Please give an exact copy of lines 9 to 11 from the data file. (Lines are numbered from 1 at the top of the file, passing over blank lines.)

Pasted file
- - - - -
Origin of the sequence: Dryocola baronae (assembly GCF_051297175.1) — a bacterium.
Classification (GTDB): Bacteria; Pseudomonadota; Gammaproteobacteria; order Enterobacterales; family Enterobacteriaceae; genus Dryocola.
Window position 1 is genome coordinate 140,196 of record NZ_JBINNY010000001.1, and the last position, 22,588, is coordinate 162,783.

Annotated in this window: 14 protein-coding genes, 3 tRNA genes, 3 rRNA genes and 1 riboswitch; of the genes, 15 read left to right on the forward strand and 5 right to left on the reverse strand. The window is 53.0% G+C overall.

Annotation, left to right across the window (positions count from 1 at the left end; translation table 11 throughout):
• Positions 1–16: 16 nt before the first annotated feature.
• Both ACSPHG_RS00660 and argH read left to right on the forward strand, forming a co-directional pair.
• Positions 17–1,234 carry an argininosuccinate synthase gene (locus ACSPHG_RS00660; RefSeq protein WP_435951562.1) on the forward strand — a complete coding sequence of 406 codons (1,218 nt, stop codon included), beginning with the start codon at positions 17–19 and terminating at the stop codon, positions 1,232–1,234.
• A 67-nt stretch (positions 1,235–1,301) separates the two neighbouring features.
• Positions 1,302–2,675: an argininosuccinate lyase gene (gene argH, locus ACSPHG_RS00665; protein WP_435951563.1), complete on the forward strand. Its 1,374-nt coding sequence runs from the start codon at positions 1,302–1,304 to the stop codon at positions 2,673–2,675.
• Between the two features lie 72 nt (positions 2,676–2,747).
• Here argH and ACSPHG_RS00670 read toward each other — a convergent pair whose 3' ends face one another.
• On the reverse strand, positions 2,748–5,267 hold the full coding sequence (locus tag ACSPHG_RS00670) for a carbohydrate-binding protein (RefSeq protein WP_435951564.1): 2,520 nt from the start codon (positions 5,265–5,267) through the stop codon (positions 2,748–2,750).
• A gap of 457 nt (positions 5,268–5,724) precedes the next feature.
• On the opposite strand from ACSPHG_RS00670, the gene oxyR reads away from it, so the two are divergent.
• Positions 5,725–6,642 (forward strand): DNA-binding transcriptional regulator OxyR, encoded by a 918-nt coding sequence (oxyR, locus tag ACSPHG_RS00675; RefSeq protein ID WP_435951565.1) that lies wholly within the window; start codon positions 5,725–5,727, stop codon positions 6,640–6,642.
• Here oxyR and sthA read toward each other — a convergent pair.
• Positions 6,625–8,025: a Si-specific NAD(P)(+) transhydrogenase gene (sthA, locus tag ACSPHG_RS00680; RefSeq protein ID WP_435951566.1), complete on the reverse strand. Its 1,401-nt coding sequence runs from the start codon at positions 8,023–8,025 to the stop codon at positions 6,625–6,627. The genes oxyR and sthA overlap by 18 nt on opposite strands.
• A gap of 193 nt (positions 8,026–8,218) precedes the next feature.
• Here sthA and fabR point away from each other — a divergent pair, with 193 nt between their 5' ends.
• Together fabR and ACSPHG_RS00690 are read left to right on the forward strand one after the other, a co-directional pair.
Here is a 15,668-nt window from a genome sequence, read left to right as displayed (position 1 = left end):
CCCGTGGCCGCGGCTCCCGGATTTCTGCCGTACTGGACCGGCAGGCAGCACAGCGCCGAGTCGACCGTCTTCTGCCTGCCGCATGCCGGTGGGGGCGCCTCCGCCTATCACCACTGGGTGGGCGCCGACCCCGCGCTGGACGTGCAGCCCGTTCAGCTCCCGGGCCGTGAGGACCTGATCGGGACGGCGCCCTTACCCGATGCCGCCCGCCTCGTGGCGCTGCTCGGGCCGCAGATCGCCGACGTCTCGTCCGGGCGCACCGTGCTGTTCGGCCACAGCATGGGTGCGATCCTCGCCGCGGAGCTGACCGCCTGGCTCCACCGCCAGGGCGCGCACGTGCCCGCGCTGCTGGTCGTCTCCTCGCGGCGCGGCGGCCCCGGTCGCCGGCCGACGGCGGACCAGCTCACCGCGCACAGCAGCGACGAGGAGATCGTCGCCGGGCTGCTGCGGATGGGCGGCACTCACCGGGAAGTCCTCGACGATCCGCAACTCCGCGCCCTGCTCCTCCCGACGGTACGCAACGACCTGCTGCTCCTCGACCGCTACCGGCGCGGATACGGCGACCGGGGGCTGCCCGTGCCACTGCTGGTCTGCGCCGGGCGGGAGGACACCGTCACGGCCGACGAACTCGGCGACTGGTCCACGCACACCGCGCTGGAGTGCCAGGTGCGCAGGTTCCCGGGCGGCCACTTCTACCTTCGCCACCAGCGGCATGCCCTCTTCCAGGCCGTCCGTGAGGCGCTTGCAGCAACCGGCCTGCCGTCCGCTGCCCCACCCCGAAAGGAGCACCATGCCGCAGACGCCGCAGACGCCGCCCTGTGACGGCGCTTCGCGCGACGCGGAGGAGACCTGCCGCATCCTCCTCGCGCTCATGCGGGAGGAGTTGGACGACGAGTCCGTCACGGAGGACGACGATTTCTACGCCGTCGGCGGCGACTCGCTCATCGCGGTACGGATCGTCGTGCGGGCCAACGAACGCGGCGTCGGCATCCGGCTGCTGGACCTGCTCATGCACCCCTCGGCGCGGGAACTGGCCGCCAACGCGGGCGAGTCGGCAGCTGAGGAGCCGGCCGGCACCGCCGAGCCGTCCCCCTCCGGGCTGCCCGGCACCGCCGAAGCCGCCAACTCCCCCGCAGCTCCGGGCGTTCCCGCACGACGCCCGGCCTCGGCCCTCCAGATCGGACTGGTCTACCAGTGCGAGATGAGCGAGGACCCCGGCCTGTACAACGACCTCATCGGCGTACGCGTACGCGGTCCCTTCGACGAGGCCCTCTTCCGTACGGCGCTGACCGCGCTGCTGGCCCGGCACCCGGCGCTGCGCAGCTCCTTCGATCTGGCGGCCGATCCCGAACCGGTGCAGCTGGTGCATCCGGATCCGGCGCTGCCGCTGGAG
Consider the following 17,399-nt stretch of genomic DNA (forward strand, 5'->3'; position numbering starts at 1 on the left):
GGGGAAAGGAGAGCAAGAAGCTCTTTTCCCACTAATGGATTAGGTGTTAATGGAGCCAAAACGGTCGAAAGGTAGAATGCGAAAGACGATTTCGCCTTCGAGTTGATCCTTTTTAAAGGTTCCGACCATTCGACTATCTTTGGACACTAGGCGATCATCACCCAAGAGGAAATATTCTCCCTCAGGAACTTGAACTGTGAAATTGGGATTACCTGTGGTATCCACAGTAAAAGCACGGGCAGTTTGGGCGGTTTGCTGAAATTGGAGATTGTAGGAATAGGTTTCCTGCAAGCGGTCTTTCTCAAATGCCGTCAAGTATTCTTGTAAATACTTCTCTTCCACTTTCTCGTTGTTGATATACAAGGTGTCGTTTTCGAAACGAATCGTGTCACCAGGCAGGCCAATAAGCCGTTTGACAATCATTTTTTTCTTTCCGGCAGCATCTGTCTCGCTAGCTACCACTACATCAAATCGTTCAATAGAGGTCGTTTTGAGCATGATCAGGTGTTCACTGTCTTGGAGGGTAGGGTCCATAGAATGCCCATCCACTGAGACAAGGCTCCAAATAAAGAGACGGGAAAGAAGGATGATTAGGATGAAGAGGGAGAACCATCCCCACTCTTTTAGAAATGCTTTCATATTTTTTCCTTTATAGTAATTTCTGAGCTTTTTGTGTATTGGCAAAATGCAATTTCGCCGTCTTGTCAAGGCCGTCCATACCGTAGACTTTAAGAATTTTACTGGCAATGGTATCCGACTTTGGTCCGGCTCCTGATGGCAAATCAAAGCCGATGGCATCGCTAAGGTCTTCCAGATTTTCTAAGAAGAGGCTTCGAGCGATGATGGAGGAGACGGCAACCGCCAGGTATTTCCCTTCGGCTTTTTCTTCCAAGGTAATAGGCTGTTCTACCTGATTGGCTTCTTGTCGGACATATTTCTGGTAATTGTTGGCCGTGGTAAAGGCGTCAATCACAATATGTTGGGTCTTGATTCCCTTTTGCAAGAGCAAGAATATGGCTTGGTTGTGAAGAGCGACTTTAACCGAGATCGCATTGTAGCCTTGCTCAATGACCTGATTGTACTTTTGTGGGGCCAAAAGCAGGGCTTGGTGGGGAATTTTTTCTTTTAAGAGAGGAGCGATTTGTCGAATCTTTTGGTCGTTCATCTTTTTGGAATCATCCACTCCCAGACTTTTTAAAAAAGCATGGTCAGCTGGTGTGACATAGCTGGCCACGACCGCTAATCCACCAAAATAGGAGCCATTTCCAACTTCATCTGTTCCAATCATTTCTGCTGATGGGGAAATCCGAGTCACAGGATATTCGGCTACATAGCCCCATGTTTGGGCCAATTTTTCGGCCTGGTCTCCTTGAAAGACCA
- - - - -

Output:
• A 67-nt stretch (positions 1,235–1,301) separates the two neighbouring features.
• Positions 1,302–2,675: an argininosuccinate lyase gene (gene argH, locus ACSPHG_RS00665; protein WP_435951563.1), complete on the forward strand. Its 1,374-nt coding sequence runs from the start codon at positions 1,302–1,304 to the stop codon at positions 2,673–2,675.
• Between the two features lie 72 nt (positions 2,676–2,747).